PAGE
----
Jason Harris laid a hunk of unfinished maple on the table in his Langhorne workshop. Usually, he paces around for a while before he lays a finger on it, looking at it from every angle. Maybe a few hours pass before he lands on an idea. Last week, he was just talking through the process.
“I let the wood kind of decide what it wants to be, in a way,” Harris said. “You’ve got to consider every possibility.”
Harris, 33, started his own company, Harris By Hand, in 2014. Based out of the workshop next to his childhood home, he creates what he calls “useful, beautiful artwork” from wood.
If you’ve ever been to Philadelphia’s Bourbon & Branch restaurant or Yardley’s Vault Brewing Company, you may have seen, or heard, his work. For Vault, he made flight boards for beer and other items. At Bourbon & Branch, he’s done a lot more.
There’s simpler things, like menu boards. Then there’s more intricate projects in the upstairs bar and live music venue, like the walnut extension for the bar and a wooden chandelier that hangs from the ceiling.
He even helped make the stage and some of the surrounding structures that lend to the venue’s top-notch acoustics. Harris has a relevant background in that as a graduate from Phoenix, Arizona’s Conservatory Recording Arts and Sciences, where he studied sound engineering.
The acoustics benefit from a wood diffuser that faces the PA system and recycled cedar pallets that distribute the sound overhead.
Harris knows the benefits this has for live bands and audiences. He’s played in several bands through the years, previously as a member of The Grand National. Now he plays bass with The End of America, a folk rock band in Philadelphia.
Both of those pursuits, music and woodworking, come from the same creative drive, but there’s a distinction for Harris.
In playing music, you’re part of a team, collaborating with bandmates to build songs. You collaborate with studio engineers to capture them on record, with live engineers to get the mix right for audiences.
Woodworking is more individual. Harris guides the whole process independently.
“I feel like it’s mine,” he said. “And I feel a little more pride when I’m done.”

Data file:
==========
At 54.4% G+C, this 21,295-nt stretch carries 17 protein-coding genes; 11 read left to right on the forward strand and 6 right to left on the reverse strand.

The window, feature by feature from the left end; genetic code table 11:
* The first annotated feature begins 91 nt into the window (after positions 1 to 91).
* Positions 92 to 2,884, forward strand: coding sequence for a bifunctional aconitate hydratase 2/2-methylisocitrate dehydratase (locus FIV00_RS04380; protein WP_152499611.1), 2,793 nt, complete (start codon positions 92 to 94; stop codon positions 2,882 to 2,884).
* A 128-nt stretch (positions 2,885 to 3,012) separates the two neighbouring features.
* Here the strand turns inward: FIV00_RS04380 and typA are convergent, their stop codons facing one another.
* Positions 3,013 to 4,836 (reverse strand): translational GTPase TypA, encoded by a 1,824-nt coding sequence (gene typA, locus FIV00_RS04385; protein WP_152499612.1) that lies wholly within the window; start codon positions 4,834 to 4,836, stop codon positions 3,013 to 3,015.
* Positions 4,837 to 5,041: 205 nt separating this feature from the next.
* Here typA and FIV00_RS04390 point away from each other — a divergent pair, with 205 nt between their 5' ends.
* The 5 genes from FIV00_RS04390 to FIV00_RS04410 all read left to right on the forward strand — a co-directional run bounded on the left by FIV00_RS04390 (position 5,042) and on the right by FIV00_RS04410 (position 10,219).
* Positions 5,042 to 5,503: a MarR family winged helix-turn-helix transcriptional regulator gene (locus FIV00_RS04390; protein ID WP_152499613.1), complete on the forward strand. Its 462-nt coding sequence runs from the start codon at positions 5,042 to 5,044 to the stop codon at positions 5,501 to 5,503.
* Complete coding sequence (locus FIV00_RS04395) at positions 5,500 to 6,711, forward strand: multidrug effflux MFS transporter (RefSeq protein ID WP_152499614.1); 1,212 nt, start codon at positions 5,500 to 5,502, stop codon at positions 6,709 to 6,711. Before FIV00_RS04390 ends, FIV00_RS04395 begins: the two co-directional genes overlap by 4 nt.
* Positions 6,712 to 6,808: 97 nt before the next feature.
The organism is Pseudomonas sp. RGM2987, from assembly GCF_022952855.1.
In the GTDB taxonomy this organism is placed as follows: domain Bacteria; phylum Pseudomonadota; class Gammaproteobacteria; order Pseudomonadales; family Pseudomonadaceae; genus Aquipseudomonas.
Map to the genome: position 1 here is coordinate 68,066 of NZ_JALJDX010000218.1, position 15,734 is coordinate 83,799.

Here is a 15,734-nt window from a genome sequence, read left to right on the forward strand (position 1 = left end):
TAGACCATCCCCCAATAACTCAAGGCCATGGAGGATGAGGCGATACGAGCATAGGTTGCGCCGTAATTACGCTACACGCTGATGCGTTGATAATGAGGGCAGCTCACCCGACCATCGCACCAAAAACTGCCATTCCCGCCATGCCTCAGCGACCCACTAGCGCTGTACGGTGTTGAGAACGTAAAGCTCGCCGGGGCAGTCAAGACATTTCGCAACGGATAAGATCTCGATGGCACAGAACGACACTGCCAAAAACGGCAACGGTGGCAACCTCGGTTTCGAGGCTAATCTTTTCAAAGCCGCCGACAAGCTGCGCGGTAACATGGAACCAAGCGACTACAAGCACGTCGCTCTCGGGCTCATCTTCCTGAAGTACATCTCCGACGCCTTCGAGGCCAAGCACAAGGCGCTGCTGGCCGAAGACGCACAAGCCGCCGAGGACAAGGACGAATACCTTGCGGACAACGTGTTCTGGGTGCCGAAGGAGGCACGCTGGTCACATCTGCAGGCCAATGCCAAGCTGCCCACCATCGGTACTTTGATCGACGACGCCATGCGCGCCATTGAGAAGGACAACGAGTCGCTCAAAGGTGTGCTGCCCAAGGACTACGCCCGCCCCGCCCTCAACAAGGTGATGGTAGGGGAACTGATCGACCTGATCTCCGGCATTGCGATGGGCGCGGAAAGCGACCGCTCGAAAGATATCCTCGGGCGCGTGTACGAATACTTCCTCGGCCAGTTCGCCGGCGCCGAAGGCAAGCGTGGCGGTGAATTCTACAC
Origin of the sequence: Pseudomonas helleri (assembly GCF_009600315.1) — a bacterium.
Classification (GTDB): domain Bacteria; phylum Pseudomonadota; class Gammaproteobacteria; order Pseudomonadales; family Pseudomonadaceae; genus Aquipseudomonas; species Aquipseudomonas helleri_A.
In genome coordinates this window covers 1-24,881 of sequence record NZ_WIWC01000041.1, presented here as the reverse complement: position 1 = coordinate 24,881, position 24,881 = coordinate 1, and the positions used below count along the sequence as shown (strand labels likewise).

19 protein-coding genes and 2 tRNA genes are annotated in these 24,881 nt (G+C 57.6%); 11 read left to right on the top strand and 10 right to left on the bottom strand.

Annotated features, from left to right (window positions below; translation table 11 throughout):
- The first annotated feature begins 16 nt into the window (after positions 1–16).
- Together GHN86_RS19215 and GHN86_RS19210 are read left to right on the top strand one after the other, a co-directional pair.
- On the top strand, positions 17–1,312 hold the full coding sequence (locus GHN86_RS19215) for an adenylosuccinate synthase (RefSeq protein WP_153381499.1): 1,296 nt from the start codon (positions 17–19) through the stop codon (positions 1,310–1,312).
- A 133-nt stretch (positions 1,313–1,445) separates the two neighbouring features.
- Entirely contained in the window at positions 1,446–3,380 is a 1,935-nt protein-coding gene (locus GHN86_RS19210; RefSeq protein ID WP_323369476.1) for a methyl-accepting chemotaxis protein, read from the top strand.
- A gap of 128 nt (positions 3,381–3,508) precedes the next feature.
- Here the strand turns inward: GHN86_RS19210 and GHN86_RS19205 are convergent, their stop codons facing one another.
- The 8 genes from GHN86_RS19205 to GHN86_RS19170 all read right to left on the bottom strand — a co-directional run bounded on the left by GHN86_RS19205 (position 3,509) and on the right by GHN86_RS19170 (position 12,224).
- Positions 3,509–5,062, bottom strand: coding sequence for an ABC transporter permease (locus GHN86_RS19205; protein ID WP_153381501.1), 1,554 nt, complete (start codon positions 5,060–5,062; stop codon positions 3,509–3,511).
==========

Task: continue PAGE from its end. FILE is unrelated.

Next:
It’s a skill he learned from his father, Gordon Harris, around the age of 10. Harris’ father owns a construction company, and Harris “inherited” some of those skills working alongside him.
There’s a room in the Harris home filled with inventory Gordon made over the years — jewelry boxes, cigar boxes, game boards, bird houses, butcher blocks, animal figurines. Every room has a piece of handmade wooden furniture.
“You name it, he’s made it,” Harris said, eying the piles of finished projects.
This was not always Harris’ ambition, starting his own woodworking company. It was the process of making a live-edge table two years ago that reinvigorated his passion for it.
“I started doing things I didn’t usually do and they came out well,” he said.
He posted a photo of the finished product on social media, and friends and family started raving about the work. Since then, he’s been cultivating his own style and ethic, influenced by Japanese carpentry.
Part of that is an aversion to screws and nails. Harris tries to use joinery to assemble his pieces. The connections fit together like puzzle pieces and are glued to stay in place.
That’s something he hopes to carry into his own line of furniture, or possibly storefront business.
He envisions designing items that are replicable, defining a process and making it repeatable. He thinks about one day having a live workshop, where clients and customers can see the products being made.
Tables, chairs, benches, countertops — these ideas circle as he paces around the workshop. ••
For information on Harris By Hand, visit harrisbyhand.wixsite.com. To view or purchase items made in the workshop, visit etsy.com/shop/HarrisbyHand. You can also follow the company’s Facebook and Instagram profiles.